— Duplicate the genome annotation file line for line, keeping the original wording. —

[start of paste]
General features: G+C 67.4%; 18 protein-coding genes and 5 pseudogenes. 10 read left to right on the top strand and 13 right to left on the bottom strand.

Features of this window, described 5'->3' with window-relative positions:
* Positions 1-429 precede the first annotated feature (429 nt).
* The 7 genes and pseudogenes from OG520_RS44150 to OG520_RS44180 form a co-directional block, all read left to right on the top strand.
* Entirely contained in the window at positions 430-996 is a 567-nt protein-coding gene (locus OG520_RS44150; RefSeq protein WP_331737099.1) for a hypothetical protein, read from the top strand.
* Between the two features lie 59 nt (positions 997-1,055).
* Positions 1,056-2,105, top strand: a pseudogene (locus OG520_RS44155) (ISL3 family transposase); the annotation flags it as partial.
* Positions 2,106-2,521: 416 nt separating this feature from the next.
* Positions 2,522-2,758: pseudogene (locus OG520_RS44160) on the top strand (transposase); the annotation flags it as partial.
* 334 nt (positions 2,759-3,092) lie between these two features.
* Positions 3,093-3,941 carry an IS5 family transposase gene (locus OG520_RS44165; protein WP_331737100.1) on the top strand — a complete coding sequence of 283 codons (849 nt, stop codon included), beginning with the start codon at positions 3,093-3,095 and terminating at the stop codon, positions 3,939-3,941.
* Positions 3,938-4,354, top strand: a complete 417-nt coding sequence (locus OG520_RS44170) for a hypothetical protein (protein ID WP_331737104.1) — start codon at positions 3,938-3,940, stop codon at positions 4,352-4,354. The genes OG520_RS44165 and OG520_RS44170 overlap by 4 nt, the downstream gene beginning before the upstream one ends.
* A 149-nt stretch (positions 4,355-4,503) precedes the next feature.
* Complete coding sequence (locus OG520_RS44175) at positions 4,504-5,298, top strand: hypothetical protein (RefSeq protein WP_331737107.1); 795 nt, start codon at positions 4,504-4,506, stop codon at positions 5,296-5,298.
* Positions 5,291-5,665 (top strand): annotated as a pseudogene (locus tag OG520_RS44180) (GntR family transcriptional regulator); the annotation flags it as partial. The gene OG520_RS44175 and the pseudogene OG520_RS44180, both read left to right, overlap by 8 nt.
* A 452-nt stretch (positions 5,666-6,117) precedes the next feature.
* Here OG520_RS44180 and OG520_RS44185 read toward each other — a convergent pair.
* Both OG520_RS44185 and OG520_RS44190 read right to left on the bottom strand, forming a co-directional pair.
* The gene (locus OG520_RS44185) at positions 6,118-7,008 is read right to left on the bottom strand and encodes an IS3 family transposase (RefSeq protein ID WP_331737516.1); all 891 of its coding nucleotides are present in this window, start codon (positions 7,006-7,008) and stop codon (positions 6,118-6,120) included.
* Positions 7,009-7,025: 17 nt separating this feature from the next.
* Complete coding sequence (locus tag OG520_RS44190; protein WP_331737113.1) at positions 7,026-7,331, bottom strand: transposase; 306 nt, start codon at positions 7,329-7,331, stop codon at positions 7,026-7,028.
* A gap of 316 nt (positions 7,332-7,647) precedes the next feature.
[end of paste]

General features: G+C 67.4%; 18 protein-coding genes and 5 pseudogenes. 10 read left to right on the top strand and 13 right to left on the bottom strand.

Features of this window, described 5'->3' with window-relative positions:
* Positions 1-429 precede the first annotated feature (429 nt).
* The 7 genes and pseudogenes from OG520_RS44150 to OG520_RS44180 form a co-directional block, all read left to right on the top strand.
* Entirely contained in the window at positions 430-996 is a 567-nt protein-coding gene (locus OG520_RS44150; RefSeq protein WP_331737099.1) for a hypothetical protein, read from the top strand.
* Between the two features lie 59 nt (positions 997-1,055).
* Positions 1,056-2,105, top strand: a pseudogene (locus OG520_RS44155) (ISL3 family transposase); the annotation flags it as partial.
* Positions 2,106-2,521: 416 nt separating this feature from the next.
* Positions 2,522-2,758: pseudogene (locus OG520_RS44160) on the top strand (transposase); the annotation flags it as partial.
* 334 nt (positions 2,759-3,092) lie between these two features.
* Positions 3,093-3,941 carry an IS5 family transposase gene (locus OG520_RS44165; protein WP_331737100.1) on the top strand — a complete coding sequence of 283 codons (849 nt, stop codon included), beginning with the start codon at positions 3,093-3,095 and terminating at the stop codon, positions 3,939-3,941.
* Positions 3,938-4,354, top strand: a complete 417-nt coding sequence (locus OG520_RS44170) for a hypothetical protein (protein ID WP_331737104.1) — start codon at positions 3,938-3,940, stop codon at positions 4,352-4,354. The genes OG520_RS44165 and OG520_RS44170 overlap by 4 nt, the downstream gene beginning before the upstream one ends.
* A 149-nt stretch (positions 4,355-4,503) precedes the next feature.
* Complete coding sequence (locus OG520_RS44175) at positions 4,504-5,298, top strand: hypothetical protein (RefSeq protein WP_331737107.1); 795 nt, start codon at positions 4,504-4,506, stop codon at positions 5,296-5,298.
* Positions 5,291-5,665 (top strand): annotated as a pseudogene (locus tag OG520_RS44180) (GntR family transcriptional regulator); the annotation flags it as partial. The gene OG520_RS44175 and the pseudogene OG520_RS44180, both read left to right, overlap by 8 nt.
* A 452-nt stretch (positions 5,666-6,117) precedes the next feature.
* Here OG520_RS44180 and OG520_RS44185 read toward each other — a convergent pair.
* Both OG520_RS44185 and OG520_RS44190 read right to left on the bottom strand, forming a co-directional pair.
* The gene (locus OG520_RS44185) at positions 6,118-7,008 is read right to left on the bottom strand and encodes an IS3 family transposase (RefSeq protein ID WP_331737516.1); all 891 of its coding nucleotides are present in this window, start codon (positions 7,006-7,008) and stop codon (positions 6,118-6,120) included.
* Positions 7,009-7,025: 17 nt separating this feature from the next.
* Complete coding sequence (locus tag OG520_RS44190; protein WP_331737113.1) at positions 7,026-7,331, bottom strand: transposase; 306 nt, start codon at positions 7,329-7,331, stop codon at positions 7,026-7,028.
* A gap of 316 nt (positions 7,332-7,647) precedes the next feature.